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Re: <NOBR> - Returning to the question....

From: <olafBuddenhagen@web.de>
Date: Fri, 9 Apr 2004 13:06:00 +0200
To: www-html@w3.org
Message-ID: <20040409110600.GC427@sky.local>

Hi,

On Sun, Apr 04, 2004 at 06:52:35PM -0400, Jewett, Jim J wrote:

> > I'm still in search of any example for either: - A situation where
> > something inside <code> (even in my broad defnition) is definitely
> > desirable to have normal line breaking rules appiled, or
> 
> The only time it is ever desirable -- even for normal text -- is when
> treating the input as preformatted causes awkward line lengths.  For
> some types of code, awkward lengths are an acceptable tradeoff.  
> 
> In other computer languages (such as Lisp), the line break isn't very
> meaningful, and I would like it rebroken if I'm reading on a narrow
> screen.

Automatic rebreaking of *any* kind of code doesn't look like a good idea
to me -- even with languages where this doesn't strictly change the
meaning. Note that even when blank space is ignored in many languages,
it's still (or actually even more so) used to make the code more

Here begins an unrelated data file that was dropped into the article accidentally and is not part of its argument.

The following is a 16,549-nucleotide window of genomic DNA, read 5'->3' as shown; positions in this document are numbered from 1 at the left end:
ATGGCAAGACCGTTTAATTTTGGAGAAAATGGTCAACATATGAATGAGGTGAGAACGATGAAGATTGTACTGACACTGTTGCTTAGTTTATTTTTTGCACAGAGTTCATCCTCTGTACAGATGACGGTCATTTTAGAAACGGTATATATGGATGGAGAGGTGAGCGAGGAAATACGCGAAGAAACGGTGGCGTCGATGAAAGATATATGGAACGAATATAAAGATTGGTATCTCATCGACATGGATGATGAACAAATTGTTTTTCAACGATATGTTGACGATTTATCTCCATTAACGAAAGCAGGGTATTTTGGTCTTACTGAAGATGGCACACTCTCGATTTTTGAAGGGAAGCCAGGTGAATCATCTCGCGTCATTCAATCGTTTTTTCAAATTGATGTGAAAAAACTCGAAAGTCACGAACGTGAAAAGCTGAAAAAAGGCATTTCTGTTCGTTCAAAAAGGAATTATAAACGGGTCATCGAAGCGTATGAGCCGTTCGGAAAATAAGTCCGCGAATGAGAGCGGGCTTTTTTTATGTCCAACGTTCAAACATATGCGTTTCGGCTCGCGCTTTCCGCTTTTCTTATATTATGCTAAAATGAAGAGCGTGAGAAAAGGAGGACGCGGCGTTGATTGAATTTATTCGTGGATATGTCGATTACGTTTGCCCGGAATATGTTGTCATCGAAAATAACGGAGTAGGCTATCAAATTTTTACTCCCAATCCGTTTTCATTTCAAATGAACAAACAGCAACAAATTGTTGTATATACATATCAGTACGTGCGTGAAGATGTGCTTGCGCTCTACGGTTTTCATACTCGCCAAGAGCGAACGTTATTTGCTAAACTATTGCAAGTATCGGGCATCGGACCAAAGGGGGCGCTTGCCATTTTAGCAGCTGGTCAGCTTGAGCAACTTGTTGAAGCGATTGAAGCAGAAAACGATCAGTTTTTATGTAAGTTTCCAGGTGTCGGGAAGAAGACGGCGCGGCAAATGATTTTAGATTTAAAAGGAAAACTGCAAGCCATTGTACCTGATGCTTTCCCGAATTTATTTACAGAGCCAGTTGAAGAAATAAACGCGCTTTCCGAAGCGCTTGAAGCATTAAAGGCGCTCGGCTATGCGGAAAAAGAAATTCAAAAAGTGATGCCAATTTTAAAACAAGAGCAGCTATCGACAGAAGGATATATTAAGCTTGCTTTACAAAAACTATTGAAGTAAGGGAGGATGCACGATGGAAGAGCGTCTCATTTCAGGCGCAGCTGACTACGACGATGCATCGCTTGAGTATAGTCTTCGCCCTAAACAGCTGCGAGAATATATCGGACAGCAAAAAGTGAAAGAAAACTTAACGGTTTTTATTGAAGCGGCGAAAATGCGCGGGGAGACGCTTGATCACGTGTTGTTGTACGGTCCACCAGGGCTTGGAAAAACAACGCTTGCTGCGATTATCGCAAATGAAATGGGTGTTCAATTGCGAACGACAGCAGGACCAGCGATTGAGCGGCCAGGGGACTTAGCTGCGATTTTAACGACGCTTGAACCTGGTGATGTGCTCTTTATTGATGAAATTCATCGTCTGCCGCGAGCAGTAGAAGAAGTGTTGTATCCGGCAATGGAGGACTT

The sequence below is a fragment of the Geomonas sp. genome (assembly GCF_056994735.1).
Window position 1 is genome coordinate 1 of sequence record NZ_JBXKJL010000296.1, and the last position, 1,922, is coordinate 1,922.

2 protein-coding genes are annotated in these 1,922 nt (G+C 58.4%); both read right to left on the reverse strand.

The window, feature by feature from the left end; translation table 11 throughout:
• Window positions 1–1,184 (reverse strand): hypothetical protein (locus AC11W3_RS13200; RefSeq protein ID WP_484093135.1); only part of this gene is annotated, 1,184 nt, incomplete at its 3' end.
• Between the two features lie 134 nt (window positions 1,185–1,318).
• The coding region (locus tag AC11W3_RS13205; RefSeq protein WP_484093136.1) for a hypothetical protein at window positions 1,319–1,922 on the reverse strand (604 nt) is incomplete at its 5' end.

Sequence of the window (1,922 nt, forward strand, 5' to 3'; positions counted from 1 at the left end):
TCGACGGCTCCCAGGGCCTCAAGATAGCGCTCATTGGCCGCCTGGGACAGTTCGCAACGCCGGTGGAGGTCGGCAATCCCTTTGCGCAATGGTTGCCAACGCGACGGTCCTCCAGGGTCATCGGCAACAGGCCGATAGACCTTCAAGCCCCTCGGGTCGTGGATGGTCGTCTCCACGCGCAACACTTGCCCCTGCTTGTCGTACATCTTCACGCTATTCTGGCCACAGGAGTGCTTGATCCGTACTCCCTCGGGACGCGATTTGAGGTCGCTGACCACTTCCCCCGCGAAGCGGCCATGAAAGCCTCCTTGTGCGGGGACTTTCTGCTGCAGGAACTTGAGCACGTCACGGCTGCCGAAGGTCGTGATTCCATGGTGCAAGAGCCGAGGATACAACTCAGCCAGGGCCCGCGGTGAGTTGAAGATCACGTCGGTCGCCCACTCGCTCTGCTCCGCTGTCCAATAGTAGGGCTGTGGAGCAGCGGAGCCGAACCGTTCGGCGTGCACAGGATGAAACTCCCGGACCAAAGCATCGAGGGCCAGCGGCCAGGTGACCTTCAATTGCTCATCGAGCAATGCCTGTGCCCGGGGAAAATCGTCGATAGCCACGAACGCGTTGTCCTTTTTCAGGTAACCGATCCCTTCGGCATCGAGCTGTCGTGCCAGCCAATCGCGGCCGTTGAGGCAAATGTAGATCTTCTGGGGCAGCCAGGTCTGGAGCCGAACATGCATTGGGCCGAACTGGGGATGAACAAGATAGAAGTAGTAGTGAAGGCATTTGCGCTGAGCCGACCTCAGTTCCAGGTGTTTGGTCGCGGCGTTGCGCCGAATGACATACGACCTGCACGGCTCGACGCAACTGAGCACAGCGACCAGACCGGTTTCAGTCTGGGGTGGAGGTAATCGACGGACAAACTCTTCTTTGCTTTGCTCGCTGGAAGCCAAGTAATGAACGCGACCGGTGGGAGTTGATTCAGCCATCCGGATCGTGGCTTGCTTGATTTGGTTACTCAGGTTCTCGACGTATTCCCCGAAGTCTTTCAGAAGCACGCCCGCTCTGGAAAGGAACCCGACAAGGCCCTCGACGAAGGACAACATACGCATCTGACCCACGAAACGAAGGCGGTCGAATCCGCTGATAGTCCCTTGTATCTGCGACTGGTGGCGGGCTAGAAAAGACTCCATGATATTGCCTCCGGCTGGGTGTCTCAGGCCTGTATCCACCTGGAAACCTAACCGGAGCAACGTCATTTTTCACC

readable. Also, the normal line breaking rules would just make no sense
in Lisp or anything that is not natural language.

Narrow screens are obviously an issue, but could be handled by CSS. Or
better even, this behaviour shouldn't be dictated by the author at all.
It should be a user preference.

Note that in most plain text editors and viewers, the user can choose
between a mode with autmatically wrapped lines, and one with side
scrolling. Also, the wrapping mode usually doesn't even try to apply any
"smart" line breaking rules (which don't make any sense for anything but
natural language anyways, s.a.), but simply wrap the lines at the screen
end, visually indicating this "forced" break. That's considerably less
confusing.

This behavious is not only the simplest, but really the only reasonable
one for handling code.

> > - A situation where something outside <code> (i.e. natural language)
> > definitely shouldn't have normal line breaking rules applied
> 
> Haiku. 

?

> <line> (or <l>) would be better for poetry, but it clearly isn't code.

That's another issue. I wonder (already for a while) whether <l> should
have "nobr" by default. Probably yes. After all, if something is marked
up as a "line", the user should also see it as a contiguous line...

Optimally, a user agent should still wrap long lines (according to
normal line wrapping rules, as it is not <code>), but indicate this to
the user. (e.g. by indenting the continuation line.)

-antrik-
Received on Friday, 9 April 2004 09:35:41 GMT

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